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Accelerator Control System

“Accelerator Control System (ACS) safety standard” in almost all around the world says that “The throttle shall return to the low idle position from any accelerator position or any speed which the engine is capable of”. It also dictates that “The return to low idle position shall occur within the time limit specified measured either from the time of severance or disconnection or from the first removal of the opposing actuating force by the driver”. This limit is maximum 3 second for all type of vehicle. The low idle is defined as “Low idle position’ means the position of the throttle at which it first comes in contact with an engine idle speed control appropriate for existing conditions according to the manufacturer’s recommendation. These conditions include, but are not limited to, engine speed adjustments for cold engine, air conditioning and emission control and the use of throttle setting device.”

When I start my Hyundai Verna diesel car (1.6 manual) it idles at around 800 rpm as shown in techometer. When i change the gears without even touching the accelerator, the car accelerates to different speeds in different gears and in the process the rpm also increases to above 1000rpm in 6th gear and a speed of around 60kmph (without even touching accelerator pedal). On the contrary, when I release the accelerator pedal at say around 65 kmph in 6th gear, it doesnt slows down and maintain speed of 60kpmh at above 1000rpm. (I do this with two persons sitting (around 60kg each) and AC off (so that dynamic load change does not occur) and windows closed (so air pressure inside car does not change the load)).

My question is whether my car conforming to this ACS as my car is not slowing down on releasing the accelerating pedal while other cars in market do slows down. I talked to company many times and they are not giving anything in writing just saying that all Hyundai diesel cars behave similarly. Also I would like to know that whether low idle position should change merely because of changing of gear? or it is because of some electronic control in violation of the ACS safety standards
Also what does it mean when it says that " low idle position means the position of the throttle at which it first comes in contact with an engine idle speed control"? Does it mean when we start the vehicle in neutral or in first gear? does it also means that at in any gear when accelerator is released the engine idle should return to the original value that we observed at start (provided load does not change e.g. by AC, Temp etc)
Do any one have any link that talk in detail about "throttle low ldle position as well as legal positions of the ACS safety standards

Why would you want the engine to return to idle between gears? That would create a much less smooth transition. Engine control systems are designed to maintain an above idle speed between shifts to make the transition easier as well as raising the idle under some idle conditions such as turning on the A/C.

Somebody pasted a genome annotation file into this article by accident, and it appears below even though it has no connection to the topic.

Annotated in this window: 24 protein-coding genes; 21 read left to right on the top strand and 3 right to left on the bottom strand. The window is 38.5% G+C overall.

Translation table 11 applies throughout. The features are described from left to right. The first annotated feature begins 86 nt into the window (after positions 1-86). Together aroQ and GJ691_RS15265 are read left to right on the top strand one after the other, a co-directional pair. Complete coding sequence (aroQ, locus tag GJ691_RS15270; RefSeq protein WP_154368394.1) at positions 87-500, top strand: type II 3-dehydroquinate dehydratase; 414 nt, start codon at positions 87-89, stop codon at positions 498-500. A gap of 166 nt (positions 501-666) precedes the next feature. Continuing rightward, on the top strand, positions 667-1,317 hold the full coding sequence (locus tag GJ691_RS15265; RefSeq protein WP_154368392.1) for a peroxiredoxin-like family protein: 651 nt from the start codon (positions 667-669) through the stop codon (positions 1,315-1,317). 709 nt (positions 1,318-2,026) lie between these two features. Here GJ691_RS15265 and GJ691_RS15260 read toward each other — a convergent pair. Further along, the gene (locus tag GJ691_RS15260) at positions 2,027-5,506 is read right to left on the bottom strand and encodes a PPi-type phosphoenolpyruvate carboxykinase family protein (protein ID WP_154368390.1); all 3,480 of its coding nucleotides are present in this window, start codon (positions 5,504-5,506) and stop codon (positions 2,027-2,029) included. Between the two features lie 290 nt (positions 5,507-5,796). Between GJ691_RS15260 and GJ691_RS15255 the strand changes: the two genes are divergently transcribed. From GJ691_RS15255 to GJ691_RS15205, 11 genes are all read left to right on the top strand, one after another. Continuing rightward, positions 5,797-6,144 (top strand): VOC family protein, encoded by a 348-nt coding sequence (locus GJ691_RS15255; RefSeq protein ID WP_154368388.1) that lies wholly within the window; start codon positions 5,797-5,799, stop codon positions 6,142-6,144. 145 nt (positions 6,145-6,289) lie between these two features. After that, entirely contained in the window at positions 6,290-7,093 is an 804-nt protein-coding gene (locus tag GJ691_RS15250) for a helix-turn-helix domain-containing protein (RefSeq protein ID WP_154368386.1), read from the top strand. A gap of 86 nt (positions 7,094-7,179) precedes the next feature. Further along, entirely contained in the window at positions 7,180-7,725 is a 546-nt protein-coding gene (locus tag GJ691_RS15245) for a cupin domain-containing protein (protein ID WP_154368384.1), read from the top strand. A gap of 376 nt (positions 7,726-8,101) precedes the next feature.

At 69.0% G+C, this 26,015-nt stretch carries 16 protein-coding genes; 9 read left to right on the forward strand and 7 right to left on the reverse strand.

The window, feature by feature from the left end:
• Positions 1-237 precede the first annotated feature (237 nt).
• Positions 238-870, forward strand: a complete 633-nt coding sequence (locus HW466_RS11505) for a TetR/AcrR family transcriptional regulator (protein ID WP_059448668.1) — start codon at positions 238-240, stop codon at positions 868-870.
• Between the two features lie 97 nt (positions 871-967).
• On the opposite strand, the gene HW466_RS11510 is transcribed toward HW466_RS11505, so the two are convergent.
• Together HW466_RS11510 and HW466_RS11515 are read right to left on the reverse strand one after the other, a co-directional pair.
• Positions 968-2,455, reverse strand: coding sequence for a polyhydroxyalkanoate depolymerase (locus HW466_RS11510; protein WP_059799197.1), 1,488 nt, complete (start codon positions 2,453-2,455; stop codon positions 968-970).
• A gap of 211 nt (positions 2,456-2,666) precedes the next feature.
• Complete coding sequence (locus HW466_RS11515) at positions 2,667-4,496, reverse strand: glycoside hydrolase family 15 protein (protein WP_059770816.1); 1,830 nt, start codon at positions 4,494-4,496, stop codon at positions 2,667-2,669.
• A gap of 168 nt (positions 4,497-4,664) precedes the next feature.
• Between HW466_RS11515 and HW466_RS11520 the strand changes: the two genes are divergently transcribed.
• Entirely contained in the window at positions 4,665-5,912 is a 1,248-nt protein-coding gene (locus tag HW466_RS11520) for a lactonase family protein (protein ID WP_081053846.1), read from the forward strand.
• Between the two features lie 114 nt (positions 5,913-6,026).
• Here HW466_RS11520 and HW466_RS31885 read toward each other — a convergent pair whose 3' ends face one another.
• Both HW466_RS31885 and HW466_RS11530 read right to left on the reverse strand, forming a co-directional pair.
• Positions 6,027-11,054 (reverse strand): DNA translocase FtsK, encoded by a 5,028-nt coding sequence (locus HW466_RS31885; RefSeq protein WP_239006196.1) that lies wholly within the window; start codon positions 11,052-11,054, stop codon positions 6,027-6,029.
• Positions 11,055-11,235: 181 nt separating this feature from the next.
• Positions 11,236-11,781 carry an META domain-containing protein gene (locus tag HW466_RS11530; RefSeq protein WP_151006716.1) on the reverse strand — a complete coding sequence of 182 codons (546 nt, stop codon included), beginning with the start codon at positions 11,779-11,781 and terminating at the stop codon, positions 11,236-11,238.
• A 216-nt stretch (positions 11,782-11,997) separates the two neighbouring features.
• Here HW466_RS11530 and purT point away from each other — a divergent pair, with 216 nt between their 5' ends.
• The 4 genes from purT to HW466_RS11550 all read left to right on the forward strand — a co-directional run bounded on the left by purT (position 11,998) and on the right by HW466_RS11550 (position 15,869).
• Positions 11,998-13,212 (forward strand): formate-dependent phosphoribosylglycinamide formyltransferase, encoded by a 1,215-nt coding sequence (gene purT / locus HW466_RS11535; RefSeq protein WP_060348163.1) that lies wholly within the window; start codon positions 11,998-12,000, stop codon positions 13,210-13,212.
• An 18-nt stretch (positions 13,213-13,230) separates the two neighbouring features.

If the engine returns to idle when you stop, and if I understand your post correctly (which I’m not sure I do), than the engine is operating normally. I have to emphasize that I’m not sure I understand your post correctly. Have you tried another of the same vehicle to see how that one reacts? That might help give you an idea whether yours is really misbehaving.

By the way, I have no idea where you’ve gotten that standard, but I’ve never heard of it here in the U.S. Automotive standards vary throughout the world, which is a major problem for auto manufacturers. Different countries have different standards. I’d bet that much of the world has no automotive safety standards at all. I truly would be interested in knowing where that standard you quoted came from.

When I start my Hyundai Verna diesel car (1.6 manual)

Obviously not from the US. Personally I think you are really over thinking this whole thing. And if you are concerned your car does not meet some spec. or another it may be best to take the issue directly to the appropriate regulatory authority.

I think he’s saying his car will cruise along indefinitely at 60kph (37mph) with his foot off the gas.

37 mph with foot of the gas? That doesn’t seem right. My automatic-equipped Ford truck, if I take my foot off the gas, it will slow down straight away to less than 15 mph. Of course my Ford truck is 40 year old technology, so maybe that’s not a good comparison; but it still doesn’t seem right the OP’s car goes 37 mph with foot off the gas. It could indeed be the idle control servo, but it could also be some issue associated with the automatic transmission.

OP, have you checked with the dealership to make sure all of the TSB’s associated have been inspected and dealt with? At the minimum, ask them for a list of all the known TSB’s and customer interest issues for the vehicle.

George, remember OP has a manual transmission. Engine idles at 800 rpm, and in 6th gear he “idles” along at 1000 rpm and 37 mph. OP, when you’re idling along at 37 mph and push the clutch in, what does engine rpm do? I’m guessing it idles down to 800 rpm. I see no problem with the operation of this vehicle.

Also, OP has diesel engine which will have more low-end torque than a gas engine and won’t stall out while in gear at idle.

Really? It’s normal that a diesel engine/manual transmission will run in the top gear at close to 40 mph with the foot off the gas? Interesting. Thanks for the explanation.

I doubt it’s normal, but then again I’ve never driven a Hyundai Verna. Maybe the owner can find another Hyundai Verna owner and ask him/her if it does the same thing.